Trev Alberts was an All-American. He was named the Big Eight Defensive Player of the Year, the Big Eight Male Athlete of the Year and the Football News Defensive Player of the Year. He played in a national championship football game his senior year on an undefeated Husker team. His Nebraska jersey No. 34 was retired.
He was the fifth overall draft pick in the 1994 NFL draft and played three seasons with the Indianapolis Colts before an early retirement due to injuries. He went into sports broadcasting with CNN and ESPN and became a columnist, and also did color commentary for NFL broadcasts and provided more commentary for CBS on SEC football games.
He and his wife Angela lived contently in Georgia in the Atlanta area and were raising three children. What would possess someone with so much success in all his strides to undertake a challenge so far away and do something he knew very little about – becoming the athletic director at the University of Nebraska Omaha – a program that was nearly bankrupt and had gone through 17 different directors over a 30-year span? The only thing familiar was Nebraska.
“When we got to UNO in 2009, and me not knowing what I know now, it was very interesting with what I thought was a benefit of not having any experience. And people were saying, ‘Trev doesn’t have any experience, and if there’s any time we need a very experienced administrator, it’s now,” Alberts said to Executive Club members this past Monday at their weekly luncheon at the Hilton Garden Inn in the Haymarket district of downtown Lincoln. “They were saying this was a typical UNO move. We’re going to have somebody with no experience fix this thing.”
With 17 different ADs in 30 years, Alberts said that meant 17 different visions of leadership that didn’t work before he arrived. He said he knew immediately about how deep the financial issues were and shared with his wife, “We’re in trouble.” He said that didn’t exactly sit well with his wife, who grew up in Indiana, now living in Nebraska.
“I’m not saying she was upset about this idea of the job in Omaha, but she was wondering, ‘Why are we doing this?’”
“It was not her idea to move to Nebraska. We were living in Marietta, Georgia, and we had 11 wonderful years and were ingrained in the schools and our church and had some great friends,” Alberts shared. “When we got to Omaha, my son was in sixth grade and now he’s graduated from West Point and he’s at Fort Stewart and is engaged to be married at 23 years old. Time moves quickly.”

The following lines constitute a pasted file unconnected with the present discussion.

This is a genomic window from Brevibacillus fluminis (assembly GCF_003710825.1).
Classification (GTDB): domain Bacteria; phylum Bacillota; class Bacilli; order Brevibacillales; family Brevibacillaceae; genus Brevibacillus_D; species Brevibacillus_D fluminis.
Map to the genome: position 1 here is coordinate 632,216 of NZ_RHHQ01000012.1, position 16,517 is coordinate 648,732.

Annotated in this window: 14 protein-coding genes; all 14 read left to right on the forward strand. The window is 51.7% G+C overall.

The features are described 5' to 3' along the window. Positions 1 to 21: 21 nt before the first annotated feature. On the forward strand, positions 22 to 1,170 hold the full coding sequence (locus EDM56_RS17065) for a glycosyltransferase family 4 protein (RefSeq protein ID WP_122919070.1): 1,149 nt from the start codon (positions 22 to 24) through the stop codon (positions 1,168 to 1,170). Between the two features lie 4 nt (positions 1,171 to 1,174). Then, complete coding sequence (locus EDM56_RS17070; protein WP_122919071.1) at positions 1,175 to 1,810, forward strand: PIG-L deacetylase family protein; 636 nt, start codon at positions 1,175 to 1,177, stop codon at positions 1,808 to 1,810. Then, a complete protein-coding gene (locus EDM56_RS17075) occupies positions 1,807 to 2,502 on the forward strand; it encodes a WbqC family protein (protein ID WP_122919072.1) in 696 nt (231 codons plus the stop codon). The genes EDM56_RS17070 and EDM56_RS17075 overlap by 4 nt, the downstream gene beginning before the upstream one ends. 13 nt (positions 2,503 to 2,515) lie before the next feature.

Alberts said the job of broadcasting, being gone from Wednesday through Sunday during the week and not being able to see his kids grow up and play sports, motivated him to take the job in Omaha.
In those early years of understanding and deciding what steps to take to move UNO Athletics forward in 2009 and help fix the financial woes, Alberts looked toward the community of Omaha and its leaders for help. Part of that leadership came from the top.
“I decided to ask for a meeting with Warren Buffett, and what was surprising to me is that he took the meeting,” Alberts said. “He spent about an hour with me, encouraging me, and said I should talk to Walter Scott. Eventually I went to him and he put a small committee together, and we spent 16 months figuring out a plan.”
Alberts said the decision from the committee was that UNO could no longer continue to go down the same path. Instead of athletics and academics being at odds with each other, they needed to work together, and athletics needed to integrate into the campus.
“We decided to change course and use UNO Athletics as a tool to help solve the problems,” Alberts said. “We needed a unified vision.”
Part of that unified vision included the move to Division 1 sports and entering the Summit League Conference.
“Division 1 is all about self-generating revenue,” Alberts said. “The power of a Division 1 plan is very real. We needed to find a portfolio of sports to get into to make it work.”
And Alberts said that decision to go to Division 1 in 2011 did not come lightly. Because of the expense and the financial losses of the football program, that made it easier to eliminate football.
“But wrestling was different,” he said. “That was difficult.”
What did that mean to the bottom dollar? Alberts said since 2011 when they made the commitment to change, “$106 million has come our way.”
Alberts has made the hard decisions to make the needed changes to UNO Athletics, and in 2014 he was named vice chancellor of Athletics. He has revealed his leadership. And he has some mentors he likes to credit for that.
“In my life, I’ve had two tremendous leaders. My dad is a tremendous leader of our family, and I also consider Tom Osborne an incredible leader,” Alberts said. “The problem is, nobody stacks up to Tom Osborne or my dad.”
Nice tribute the day after Father’s Day.
The author, Tim Brusnahan, is program chair for the Lincoln Executive Club and employed by Marco.